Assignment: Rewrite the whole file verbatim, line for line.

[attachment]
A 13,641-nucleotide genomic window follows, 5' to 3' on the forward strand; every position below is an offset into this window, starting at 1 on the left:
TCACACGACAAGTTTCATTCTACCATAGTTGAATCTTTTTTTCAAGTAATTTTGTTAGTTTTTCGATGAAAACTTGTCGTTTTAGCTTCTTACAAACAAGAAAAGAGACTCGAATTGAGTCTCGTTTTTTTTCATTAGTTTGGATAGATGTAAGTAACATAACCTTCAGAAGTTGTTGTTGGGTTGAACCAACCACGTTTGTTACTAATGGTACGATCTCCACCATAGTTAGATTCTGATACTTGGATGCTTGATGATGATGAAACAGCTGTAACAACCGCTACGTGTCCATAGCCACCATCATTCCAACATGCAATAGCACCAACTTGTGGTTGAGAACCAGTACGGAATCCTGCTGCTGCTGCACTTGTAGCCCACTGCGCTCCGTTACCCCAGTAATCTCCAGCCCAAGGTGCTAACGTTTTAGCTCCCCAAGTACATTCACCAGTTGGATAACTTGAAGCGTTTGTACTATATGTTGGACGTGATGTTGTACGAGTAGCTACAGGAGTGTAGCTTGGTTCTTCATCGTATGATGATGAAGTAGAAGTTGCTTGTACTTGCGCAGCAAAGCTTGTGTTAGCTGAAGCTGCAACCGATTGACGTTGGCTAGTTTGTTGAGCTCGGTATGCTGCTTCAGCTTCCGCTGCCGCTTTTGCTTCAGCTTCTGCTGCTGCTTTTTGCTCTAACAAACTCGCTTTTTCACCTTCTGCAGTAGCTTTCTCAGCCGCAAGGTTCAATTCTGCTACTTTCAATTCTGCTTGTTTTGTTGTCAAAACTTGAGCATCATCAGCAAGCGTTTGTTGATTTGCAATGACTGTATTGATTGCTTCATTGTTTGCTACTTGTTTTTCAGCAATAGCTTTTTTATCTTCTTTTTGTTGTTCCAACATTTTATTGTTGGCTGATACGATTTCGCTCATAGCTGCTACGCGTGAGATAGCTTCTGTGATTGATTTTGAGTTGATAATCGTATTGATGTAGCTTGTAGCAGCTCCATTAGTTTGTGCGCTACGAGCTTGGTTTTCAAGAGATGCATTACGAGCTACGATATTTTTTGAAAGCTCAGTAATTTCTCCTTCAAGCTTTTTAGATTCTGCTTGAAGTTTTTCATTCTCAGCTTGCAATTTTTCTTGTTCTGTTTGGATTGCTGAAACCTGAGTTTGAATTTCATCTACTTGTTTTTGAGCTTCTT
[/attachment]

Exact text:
A 13,641-nucleotide genomic window follows, 5' to 3' on the forward strand; every position below is an offset into this window, starting at 1 on the left:
TCACACGACAAGTTTCATTCTACCATAGTTGAATCTTTTTTTCAAGTAATTTTGTTAGTTTTTCGATGAAAACTTGTCGTTTTAGCTTCTTACAAACAAGAAAAGAGACTCGAATTGAGTCTCGTTTTTTTTCATTAGTTTGGATAGATGTAAGTAACATAACCTTCAGAAGTTGTTGTTGGGTTGAACCAACCACGTTTGTTACTAATGGTACGATCTCCACCATAGTTAGATTCTGATACTTGGATGCTTGATGATGATGAAACAGCTGTAACAACCGCTACGTGTCCATAGCCACCATCATTCCAACATGCAATAGCACCAACTTGTGGTTGAGAACCAGTACGGAATCCTGCTGCTGCTGCACTTGTAGCCCACTGCGCTCCGTTACCCCAGTAATCTCCAGCCCAAGGTGCTAACGTTTTAGCTCCCCAAGTACATTCACCAGTTGGATAACTTGAAGCGTTTGTACTATATGTTGGACGTGATGTTGTACGAGTAGCTACAGGAGTGTAGCTTGGTTCTTCATCGTATGATGATGAAGTAGAAGTTGCTTGTACTTGCGCAGCAAAGCTTGTGTTAGCTGAAGCTGCAACCGATTGACGTTGGCTAGTTTGTTGAGCTCGGTATGCTGCTTCAGCTTCCGCTGCCGCTTTTGCTTCAGCTTCTGCTGCTGCTTTTTGCTCTAACAAACTCGCTTTTTCACCTTCTGCAGTAGCTTTCTCAGCCGCAAGGTTCAATTCTGCTACTTTCAATTCTGCTTGTTTTGTTGTCAAAACTTGAGCATCATCAGCAAGCGTTTGTTGATTTGCAATGACTGTATTGATTGCTTCATTGTTTGCTACTTGTTTTTCAGCAATAGCTTTTTTATCTTCTTTTTGTTGTTCCAACATTTTATTGTTGGCTGATACGATTTCGCTCATAGCTGCTACGCGTGAGATAGCTTCTGTGATTGATTTTGAGTTGATAATCGTATTGATGTAGCTTGTAGCAGCTCCATTAGTTTGTGCGCTACGAGCTTGGTTTTCAAGAGATGCATTACGAGCTACGATATTTTTTGAAAGCTCAGTAATTTCTCCTTCAAGCTTTTTAGATTCTGCTTGAAGTTTTTCATTCTCAGCTTGCAATTTTTCTTGTTCTGTTTGGATTGCTGAAACCTGAGTTTGAATTTCATCTACTTGTTTTTGAGCTTCTT